Forever Came Calling’s debut album, Contender, proves that the band has not been defeated in any way, shape or form. And don’t be fooled by their hometown of Twentynine Palms—this California-grown band isn’t in the most golden state of mind.This album recounts the epic fails, the semi-successes, and everything that intervenes.
Contender is an album that never skips a beat or leaves listeners hanging. The music rarely pauses between each track, yet each song is distinct from the others. Drowned out electric guitar and bass riffs initiate the album in “Learning,” revving up the album’s tone, kicked into high gear by the fast drumming on “For The Wolves.” But it’s not the boisterous and strident instruments that carry each song; it’s the harsh tongue-in-cheek words pouring out of Candelaria’s mouth.
“Fuck your secrets // Don’t ever keep them”, the band chants in “Harbours”. No song is complete without those standard sing-along vocals amongst rolling drums and shredding guitars. Candelaria concludes with, “I’ll never be // Those things you need”. Lines like this capture the overall attitude underlying every song on Contender—they really stick to the listener and are impossible to overlook or forget.
Cue the finger pointing, especially to accent the backhanded compliments. “You always were my best regret // Signed sincerely the kid now on top of your bed,” Candelaria sings to the beat of the interchanging guitars, chased by Esquivel’s palpitating drums in “The Office”.
Forever Came Calling’s lyrics are hard-hitting and well written, though riddles with pop-punk clichés—this reviewer always gets the impression that songwriters of this genre have low self-esteem issues that populate most every song. Evidence of this claim can be witnessed in “Ides” when Candelaria shouts, “Just make mistakes ‘cause you’ll never be the same again // And I’m not worth your while, but what’s your while worth again?” It’s the classic put-down followed by a witty pick-me-up line.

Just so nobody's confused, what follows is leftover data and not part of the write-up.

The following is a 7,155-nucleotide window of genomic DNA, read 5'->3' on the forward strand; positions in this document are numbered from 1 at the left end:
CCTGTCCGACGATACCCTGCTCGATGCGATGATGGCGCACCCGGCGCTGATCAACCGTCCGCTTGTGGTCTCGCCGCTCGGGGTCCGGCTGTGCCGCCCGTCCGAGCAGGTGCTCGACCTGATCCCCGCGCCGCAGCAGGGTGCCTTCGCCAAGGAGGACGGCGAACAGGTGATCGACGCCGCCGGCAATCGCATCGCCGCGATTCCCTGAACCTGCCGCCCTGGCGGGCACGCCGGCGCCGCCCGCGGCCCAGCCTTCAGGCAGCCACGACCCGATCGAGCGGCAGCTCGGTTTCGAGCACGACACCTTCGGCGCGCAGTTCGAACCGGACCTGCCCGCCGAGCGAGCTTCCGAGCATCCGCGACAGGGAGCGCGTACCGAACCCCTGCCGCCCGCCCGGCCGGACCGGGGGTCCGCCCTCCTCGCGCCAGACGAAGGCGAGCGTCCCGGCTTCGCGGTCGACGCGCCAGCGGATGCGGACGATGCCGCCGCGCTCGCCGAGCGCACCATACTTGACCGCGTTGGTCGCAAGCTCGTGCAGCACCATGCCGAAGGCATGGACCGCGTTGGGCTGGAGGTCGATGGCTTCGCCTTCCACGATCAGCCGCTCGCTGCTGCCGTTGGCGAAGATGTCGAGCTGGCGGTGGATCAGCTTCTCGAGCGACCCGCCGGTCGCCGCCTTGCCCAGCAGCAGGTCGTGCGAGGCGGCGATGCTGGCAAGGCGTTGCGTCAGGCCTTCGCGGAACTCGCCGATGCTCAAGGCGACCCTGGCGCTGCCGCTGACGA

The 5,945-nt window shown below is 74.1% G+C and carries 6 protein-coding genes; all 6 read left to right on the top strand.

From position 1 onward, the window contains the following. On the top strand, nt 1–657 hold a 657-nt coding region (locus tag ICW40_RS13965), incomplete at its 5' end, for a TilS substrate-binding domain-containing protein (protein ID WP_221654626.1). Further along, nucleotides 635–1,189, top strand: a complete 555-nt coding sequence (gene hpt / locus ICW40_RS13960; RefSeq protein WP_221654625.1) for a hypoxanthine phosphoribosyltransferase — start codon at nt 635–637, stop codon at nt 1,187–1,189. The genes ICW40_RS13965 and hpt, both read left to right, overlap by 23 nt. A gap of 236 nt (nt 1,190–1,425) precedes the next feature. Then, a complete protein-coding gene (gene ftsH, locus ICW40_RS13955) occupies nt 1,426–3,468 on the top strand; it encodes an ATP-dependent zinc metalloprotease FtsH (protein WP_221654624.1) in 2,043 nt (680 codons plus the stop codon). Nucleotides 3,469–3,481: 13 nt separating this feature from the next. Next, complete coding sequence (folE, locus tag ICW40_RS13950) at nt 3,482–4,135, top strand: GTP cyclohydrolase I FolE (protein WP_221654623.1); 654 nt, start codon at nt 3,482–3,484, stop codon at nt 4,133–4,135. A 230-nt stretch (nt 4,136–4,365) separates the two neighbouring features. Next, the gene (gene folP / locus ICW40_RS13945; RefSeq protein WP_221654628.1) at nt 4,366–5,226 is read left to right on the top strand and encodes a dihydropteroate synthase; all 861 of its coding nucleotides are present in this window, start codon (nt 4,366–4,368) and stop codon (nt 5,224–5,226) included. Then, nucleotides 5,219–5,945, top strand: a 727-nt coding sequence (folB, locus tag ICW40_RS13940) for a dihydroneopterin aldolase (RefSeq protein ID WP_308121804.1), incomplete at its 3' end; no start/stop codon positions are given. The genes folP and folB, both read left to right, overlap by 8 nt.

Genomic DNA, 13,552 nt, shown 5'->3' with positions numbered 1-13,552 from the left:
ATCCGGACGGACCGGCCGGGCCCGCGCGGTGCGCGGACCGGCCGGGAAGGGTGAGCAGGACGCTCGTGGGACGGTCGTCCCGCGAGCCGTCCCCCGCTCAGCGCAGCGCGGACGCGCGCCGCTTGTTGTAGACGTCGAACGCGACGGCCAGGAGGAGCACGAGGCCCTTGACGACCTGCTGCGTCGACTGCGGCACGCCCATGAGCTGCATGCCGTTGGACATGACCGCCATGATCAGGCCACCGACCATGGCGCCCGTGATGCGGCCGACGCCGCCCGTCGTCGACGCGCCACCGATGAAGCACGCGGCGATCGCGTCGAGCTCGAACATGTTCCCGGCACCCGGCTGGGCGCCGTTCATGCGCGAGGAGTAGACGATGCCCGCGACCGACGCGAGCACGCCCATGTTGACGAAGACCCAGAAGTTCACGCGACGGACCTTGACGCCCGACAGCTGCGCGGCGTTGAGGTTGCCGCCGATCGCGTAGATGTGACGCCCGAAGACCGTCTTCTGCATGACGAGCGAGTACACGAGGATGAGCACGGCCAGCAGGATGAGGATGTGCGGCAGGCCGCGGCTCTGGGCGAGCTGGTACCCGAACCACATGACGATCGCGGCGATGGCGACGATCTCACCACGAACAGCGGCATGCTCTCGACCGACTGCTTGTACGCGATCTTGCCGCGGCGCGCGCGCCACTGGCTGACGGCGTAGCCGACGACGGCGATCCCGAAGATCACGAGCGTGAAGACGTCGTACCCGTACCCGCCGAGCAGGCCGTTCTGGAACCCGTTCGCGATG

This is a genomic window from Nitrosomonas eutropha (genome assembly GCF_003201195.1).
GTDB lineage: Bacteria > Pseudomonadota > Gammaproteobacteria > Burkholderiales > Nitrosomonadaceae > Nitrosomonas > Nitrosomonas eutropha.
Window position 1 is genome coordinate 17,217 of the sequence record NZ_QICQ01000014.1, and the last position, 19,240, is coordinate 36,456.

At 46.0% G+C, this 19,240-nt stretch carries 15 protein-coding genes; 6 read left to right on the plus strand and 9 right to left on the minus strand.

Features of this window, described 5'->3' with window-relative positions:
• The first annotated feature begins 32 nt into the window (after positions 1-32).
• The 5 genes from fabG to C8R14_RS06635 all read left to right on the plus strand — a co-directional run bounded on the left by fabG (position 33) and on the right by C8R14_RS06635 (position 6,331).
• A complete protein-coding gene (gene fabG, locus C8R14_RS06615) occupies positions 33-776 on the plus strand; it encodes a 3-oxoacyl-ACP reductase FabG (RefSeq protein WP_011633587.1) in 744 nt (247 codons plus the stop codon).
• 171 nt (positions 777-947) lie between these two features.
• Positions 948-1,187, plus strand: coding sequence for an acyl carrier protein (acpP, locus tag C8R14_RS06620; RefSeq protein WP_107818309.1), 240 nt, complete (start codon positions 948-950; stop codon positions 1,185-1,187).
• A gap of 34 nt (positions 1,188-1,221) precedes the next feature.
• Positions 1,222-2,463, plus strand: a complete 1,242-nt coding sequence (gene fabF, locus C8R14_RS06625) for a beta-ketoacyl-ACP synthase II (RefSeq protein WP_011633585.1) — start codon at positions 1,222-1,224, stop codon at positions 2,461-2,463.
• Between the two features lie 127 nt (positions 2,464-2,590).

The same idea oozes everywhere in the breakout song “Front Porch Sunrise”. As explained in the lyrics, the girl’s parents disapproved of him, “Screaming I’m the kid that’s keeping you lost // I could never be what you want // I could never, I could never.”The singer always blames himself—and maybe rightfully—but I always wonder who really screwed up the relationship. But, Forever Came Calling reassures us that theymanaged to turn themselves around in the chorus, stating, “I don’t need anyone or anything.” Now that’s a major confidence booster.
The beauty of pop-punk music is that it makes the angsty individual feel less alone, and that is a huge reason why bands of this genre succeed in their craft. Forever Came Calling represents those misunderstood kids who didn’t quite fit in, and while they maynot have necessarily escaped all of their demons, they have overcome the odds. Instead of taking their frustration out on themselves, they take it out on the stage and in the pit. “And I can’t stand this place that we’re from // And I can’t stand these things that I’ve done,” the band echoes as the guitars fade on the final track, “Dead Poet’s Honor”.
Contender is solid from start to finish, one song to the next. Forever Came Calling has matured individually and collectively as heard in the sound of their music and the wordsthat match. Two years of writing and recording has certainly paid off because Contenderis the type of album every band needs to catapult their big debut into music society.
*This review was composed by Sydney Gore and edited by Emily Coch